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Having strong Black businesses is literally a life and death matter. Black people represent 70% of COVID deaths in Chicago. In Milwaukee, over 80% of COVID-19 deaths are Black people. Nearly half of deaths statewide in Michigan are Black folks. It’s not that Black people don’t understand social distancing but in fact, they often just don’t have a choice. The low income caregivers and other “essential” workers that still crowd subway trains are disproportionately Black. Further, healthcare disparities, after exposure to the virus, amount to a death sentence. Strong Black owned businesses are ideal in times of peace but in this current crisis, the need becomes all the more obvious.
Poor people can’t simply sit home for months without a check. Low wage workers have never in life been offered “telecommuting” or work from home benefits. Sheltering at home, as the New York Times recently highlighted, is a luxury. All of this points to the need for Black people to have control over their lives, to take charge of their ultimate fate: the need is for power, Black power. Black people must own their institutions and control the economy in their communities. This crisis illustrates that others, who don’t care for you, will never prioritize your safety. They will not sacrifice profits for your health. Your health is ultimately your priority and without the freedom to prioritize it, you’re at the mercy of an employer or the government to send out a “stimulus” check. That is not a life of self determination.
It is well documented that there are disparities in the healthcare system: access to and outcomes from it are starkly divided, by race. When vulnerable, working people are exposed to COVID-19 (or anything else, for that matter), accessing the system is not a guarantee. Low wage workers, especially in states that have not expanded Medicaid coverage, are often completely uninsured. Those who have some level of access, often find their treatment and experience with the system to be subpar. This is a longstanding reality that COVID-19 has merely brought to the mainstream. Once again, it points to a need for Black people to control and maintain their own institutions, even in the realm of healthcare: no one is going to prioritize you but you.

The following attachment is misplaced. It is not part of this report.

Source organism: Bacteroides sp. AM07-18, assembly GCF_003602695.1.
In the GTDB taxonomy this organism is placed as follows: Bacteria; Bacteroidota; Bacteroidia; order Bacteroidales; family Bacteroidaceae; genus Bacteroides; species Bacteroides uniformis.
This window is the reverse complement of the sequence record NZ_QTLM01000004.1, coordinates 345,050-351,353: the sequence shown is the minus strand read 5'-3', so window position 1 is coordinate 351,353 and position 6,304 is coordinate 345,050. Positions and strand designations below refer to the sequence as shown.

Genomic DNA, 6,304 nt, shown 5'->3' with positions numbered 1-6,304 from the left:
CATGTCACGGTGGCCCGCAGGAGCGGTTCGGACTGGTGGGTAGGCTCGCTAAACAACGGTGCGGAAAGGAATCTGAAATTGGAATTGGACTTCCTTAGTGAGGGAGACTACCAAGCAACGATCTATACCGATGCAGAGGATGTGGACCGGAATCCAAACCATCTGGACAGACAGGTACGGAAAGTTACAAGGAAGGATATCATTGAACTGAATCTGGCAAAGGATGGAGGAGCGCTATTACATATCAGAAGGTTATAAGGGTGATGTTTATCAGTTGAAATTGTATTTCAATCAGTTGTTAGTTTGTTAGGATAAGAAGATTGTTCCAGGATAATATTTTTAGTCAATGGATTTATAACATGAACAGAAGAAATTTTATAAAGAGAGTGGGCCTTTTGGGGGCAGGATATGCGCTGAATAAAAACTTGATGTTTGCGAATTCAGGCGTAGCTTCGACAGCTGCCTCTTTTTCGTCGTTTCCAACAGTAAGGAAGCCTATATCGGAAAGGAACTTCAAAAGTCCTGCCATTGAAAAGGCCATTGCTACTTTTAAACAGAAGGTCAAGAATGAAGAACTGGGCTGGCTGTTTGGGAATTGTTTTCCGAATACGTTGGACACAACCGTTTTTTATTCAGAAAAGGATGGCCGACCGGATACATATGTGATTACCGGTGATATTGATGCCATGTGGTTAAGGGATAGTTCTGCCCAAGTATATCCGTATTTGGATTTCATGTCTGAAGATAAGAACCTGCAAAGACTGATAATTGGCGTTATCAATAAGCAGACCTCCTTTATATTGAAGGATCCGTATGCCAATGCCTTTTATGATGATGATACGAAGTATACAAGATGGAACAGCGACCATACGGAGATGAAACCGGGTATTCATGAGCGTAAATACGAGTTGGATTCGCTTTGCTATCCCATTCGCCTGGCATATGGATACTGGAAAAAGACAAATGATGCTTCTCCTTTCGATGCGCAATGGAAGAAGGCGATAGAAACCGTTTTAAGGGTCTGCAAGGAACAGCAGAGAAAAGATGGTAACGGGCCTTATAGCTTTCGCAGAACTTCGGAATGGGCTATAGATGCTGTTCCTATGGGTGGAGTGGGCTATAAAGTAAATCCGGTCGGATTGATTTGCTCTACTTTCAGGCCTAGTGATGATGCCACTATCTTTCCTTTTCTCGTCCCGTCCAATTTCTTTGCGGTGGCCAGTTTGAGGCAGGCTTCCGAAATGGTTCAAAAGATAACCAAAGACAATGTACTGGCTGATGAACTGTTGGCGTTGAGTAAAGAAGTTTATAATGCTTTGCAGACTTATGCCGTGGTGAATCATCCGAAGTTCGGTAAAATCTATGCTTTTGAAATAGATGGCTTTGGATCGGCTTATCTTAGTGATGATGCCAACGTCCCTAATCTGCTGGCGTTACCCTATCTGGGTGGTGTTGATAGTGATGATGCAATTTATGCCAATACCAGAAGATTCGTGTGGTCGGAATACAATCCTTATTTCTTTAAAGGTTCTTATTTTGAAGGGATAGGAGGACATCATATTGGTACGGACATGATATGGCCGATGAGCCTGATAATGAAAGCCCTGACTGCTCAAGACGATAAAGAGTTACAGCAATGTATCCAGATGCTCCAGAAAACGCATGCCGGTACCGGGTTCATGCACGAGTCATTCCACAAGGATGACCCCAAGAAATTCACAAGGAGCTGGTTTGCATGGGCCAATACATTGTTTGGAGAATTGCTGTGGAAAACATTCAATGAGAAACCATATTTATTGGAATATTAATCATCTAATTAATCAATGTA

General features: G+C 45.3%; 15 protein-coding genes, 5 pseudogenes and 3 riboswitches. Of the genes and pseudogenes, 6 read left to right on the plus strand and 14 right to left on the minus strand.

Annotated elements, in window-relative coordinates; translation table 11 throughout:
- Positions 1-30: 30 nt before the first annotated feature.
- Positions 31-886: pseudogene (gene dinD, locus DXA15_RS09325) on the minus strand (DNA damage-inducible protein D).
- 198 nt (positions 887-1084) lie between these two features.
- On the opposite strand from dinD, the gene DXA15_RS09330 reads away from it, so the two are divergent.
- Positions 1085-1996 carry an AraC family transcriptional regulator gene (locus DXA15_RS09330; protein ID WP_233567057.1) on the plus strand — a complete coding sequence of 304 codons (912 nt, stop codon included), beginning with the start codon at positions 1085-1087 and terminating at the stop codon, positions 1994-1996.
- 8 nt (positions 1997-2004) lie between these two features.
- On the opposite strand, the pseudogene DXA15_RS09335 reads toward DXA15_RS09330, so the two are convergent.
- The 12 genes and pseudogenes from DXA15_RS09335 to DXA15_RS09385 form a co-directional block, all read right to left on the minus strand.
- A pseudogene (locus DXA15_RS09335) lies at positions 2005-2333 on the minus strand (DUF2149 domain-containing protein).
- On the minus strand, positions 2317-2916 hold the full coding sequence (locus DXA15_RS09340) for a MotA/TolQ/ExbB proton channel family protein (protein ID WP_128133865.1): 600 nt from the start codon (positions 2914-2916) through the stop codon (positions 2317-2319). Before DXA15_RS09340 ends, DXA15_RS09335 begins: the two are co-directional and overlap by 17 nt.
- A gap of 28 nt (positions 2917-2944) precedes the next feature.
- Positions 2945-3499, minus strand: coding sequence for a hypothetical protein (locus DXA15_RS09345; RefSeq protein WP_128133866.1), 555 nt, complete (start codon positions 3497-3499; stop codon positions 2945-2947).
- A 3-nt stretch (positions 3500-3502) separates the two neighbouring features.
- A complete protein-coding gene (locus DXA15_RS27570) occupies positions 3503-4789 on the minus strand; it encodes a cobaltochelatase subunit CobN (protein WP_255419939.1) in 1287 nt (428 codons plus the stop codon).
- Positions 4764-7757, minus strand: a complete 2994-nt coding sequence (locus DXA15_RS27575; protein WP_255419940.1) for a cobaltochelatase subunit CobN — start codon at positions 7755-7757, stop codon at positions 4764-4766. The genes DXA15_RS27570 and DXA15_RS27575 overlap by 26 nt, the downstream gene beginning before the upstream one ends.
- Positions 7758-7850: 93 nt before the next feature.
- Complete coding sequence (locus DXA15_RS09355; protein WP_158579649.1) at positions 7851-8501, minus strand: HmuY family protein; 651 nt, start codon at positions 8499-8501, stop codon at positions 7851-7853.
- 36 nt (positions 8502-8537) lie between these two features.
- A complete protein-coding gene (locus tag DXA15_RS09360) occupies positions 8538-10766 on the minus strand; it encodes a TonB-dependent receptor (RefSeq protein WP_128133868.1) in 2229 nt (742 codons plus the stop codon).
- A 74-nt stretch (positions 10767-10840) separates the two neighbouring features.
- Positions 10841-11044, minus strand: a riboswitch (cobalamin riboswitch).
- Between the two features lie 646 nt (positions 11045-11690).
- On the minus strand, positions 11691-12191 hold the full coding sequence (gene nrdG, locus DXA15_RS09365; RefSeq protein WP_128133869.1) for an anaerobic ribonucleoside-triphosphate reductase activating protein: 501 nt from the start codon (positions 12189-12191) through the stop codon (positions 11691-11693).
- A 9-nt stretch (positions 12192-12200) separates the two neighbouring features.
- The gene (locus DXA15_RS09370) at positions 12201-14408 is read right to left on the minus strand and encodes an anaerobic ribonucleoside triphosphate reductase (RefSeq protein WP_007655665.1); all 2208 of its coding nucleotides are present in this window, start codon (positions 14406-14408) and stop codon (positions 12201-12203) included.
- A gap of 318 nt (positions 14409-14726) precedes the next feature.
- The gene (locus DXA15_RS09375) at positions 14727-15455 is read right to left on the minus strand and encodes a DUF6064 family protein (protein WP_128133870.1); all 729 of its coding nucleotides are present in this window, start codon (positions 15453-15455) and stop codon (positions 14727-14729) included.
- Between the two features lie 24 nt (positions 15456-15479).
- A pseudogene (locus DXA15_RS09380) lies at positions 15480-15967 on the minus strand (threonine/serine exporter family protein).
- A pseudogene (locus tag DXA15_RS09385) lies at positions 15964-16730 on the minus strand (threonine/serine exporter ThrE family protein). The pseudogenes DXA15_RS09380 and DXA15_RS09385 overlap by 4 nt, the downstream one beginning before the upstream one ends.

Yes, Black people are dying from COVID-19 in a way that others simply aren’t. The reasons are structural and not personal. Black people, disproportionately, literally cannot afford to stay home. The occupations they tend to find themselves in are those that aren’t afforded the same benefits to shelter at home. Further, longstanding disparities in healthcare and the healthcare system exacerbate the issue, after the fact. At the root of it all is a dire need for Black people to own and control their own institutions, to no longer be subject to the whims and instincts of others. This crisis is yet another wakeup call.